Is Karma Yoga Sufficient For Liberation?

In a recent post, I discussed Vivekananda’s view that the essential aim of karma yoga is total self-abnegation and thus of moksha, or freedom from bondage.

I’d like to draw out a few further–in my view, crucial–points below, those that have occurred to me since. I come to the conclusion that karma yoga is, on its own, not sufficient for liberation.

The Witness Stance

My wife Alexandra pointed out to me that karma yoga seems to be concerned, in the main, with teaching one how to take one’s stand as the witness. Let’s unpack how this may occur.

When it’s said that one should work with detachment, what does this really mean? It means that one lets go of hoping for any gain whatsoever. And one lets go of fearing that there will be any losses. Thus, whatever is done is carried out without hope for gain and without fear of loss or–to compress the thought further–without any hope or fear. In this way, detachment entails the emptying out of (selfish) desire: draining the swamp of the self, as it were.

How can that be? Because, little by little, one is learning to take one’s stand as the witness to whom all activity is arising. Because, in other words, one has learned a certain mature or wise carefree attitude toward life. 

Said differently, activity, then, is “the arena” in which one comes to transcend all activity. Activity happens while I, the witness, remain uninvolved. This is one of the chief truths of karma yoga.

But is witnessing alone the same as liberation?

A Fork in the Road: Bhakti or Jnana

Vivekananda leaves us hanging in his little book Karma Yoga, for it’s just not sufficient to insist that karma yoga, in virtue of bringing one to the witness stand, thereby leads to liberation. To be the witness is not (yet) to be liberated.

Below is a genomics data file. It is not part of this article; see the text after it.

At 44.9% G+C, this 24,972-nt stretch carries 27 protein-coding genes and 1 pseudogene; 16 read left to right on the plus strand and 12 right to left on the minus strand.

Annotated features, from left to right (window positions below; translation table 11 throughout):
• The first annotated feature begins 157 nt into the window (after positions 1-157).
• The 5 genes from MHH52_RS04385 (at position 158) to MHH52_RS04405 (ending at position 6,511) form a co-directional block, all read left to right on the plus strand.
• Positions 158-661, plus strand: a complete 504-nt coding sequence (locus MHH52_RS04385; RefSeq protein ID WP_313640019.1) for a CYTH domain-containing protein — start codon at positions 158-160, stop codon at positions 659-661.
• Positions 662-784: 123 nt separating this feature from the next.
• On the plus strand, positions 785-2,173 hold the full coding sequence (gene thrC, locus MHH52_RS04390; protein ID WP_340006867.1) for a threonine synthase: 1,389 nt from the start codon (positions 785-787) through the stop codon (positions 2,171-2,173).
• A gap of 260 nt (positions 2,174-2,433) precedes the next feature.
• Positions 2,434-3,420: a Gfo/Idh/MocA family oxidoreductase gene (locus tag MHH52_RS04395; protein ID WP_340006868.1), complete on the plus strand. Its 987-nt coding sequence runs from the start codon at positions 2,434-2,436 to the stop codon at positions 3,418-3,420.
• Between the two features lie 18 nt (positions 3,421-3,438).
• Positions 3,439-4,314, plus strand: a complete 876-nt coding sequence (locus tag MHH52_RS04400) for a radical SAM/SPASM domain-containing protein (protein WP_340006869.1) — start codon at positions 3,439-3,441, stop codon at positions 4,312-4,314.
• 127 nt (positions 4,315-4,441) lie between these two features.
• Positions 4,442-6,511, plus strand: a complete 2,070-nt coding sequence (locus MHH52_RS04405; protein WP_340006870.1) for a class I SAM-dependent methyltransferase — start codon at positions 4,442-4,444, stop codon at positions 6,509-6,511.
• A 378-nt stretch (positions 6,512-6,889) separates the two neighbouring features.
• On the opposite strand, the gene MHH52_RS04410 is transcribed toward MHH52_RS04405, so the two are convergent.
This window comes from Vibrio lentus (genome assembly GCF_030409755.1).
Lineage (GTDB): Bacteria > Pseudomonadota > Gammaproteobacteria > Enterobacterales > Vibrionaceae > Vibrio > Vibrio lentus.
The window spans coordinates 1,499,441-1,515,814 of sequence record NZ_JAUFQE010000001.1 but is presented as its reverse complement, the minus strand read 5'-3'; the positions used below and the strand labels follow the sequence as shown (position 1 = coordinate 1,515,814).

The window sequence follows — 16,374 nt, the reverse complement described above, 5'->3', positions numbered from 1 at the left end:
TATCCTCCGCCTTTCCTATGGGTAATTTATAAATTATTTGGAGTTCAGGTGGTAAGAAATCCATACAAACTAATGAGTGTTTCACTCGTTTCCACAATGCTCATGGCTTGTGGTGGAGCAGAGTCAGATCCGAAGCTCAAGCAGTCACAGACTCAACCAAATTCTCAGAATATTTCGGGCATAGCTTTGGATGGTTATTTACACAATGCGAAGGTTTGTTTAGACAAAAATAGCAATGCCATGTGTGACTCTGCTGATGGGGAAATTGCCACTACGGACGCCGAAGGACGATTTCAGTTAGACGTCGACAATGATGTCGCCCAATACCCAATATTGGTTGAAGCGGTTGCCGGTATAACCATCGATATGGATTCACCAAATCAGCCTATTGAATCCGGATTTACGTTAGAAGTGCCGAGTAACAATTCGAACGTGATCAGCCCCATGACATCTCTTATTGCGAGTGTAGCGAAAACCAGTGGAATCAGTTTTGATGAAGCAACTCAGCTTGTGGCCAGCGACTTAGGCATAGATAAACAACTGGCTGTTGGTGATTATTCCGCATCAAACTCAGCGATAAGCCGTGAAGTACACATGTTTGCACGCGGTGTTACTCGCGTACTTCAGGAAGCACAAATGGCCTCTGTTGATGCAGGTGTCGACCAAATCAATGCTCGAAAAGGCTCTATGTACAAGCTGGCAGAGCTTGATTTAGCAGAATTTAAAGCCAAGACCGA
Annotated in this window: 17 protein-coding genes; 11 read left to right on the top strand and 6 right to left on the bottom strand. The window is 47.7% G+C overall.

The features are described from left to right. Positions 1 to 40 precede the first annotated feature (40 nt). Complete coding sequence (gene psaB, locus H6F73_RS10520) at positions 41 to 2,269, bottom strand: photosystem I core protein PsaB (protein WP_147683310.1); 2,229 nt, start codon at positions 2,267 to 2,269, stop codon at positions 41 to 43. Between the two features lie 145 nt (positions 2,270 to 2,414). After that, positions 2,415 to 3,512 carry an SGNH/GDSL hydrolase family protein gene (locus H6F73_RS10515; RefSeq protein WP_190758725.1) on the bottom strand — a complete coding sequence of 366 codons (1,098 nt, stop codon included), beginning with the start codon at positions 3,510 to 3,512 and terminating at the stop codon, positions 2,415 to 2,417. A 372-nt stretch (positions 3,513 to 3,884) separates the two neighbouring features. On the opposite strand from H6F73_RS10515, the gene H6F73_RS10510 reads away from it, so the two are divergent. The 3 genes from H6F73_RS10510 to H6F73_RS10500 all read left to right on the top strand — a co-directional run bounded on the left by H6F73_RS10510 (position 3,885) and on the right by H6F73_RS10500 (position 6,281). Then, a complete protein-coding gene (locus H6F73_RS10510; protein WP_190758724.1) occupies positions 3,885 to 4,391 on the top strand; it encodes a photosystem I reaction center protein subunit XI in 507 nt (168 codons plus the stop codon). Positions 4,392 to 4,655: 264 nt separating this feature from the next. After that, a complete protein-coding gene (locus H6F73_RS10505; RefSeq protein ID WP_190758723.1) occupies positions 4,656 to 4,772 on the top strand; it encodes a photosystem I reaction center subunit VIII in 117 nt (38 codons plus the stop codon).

As I see it, karma yoga must lead, via the witness stand, to bhakti yoga or to jnana yoga–that is, to love of God or to the knowledge of the Self.

Working selflessly can only get one so far. Then one must embrace the path of Love or Knowledge. We can now make sense of why karma yoga is the slow path to liberation. This is because it must, when the time is right, give way to bhakti or to jnana yoga.

Where to Begin?

Years ago, I asked my Zen teacher about any other ethical practices I would do well to cultivate. Realizing, I trust, that this could be a sidetrack, he offered me none. It was enough, he implied, to just keep sitting. Moreover, he used to say: “You can just start here.” Right, those who are ripe can just start with the longing for God or with the desire for Self-knowledge. Being earnest, as Nisargadatta often insists, is entirely sufficient.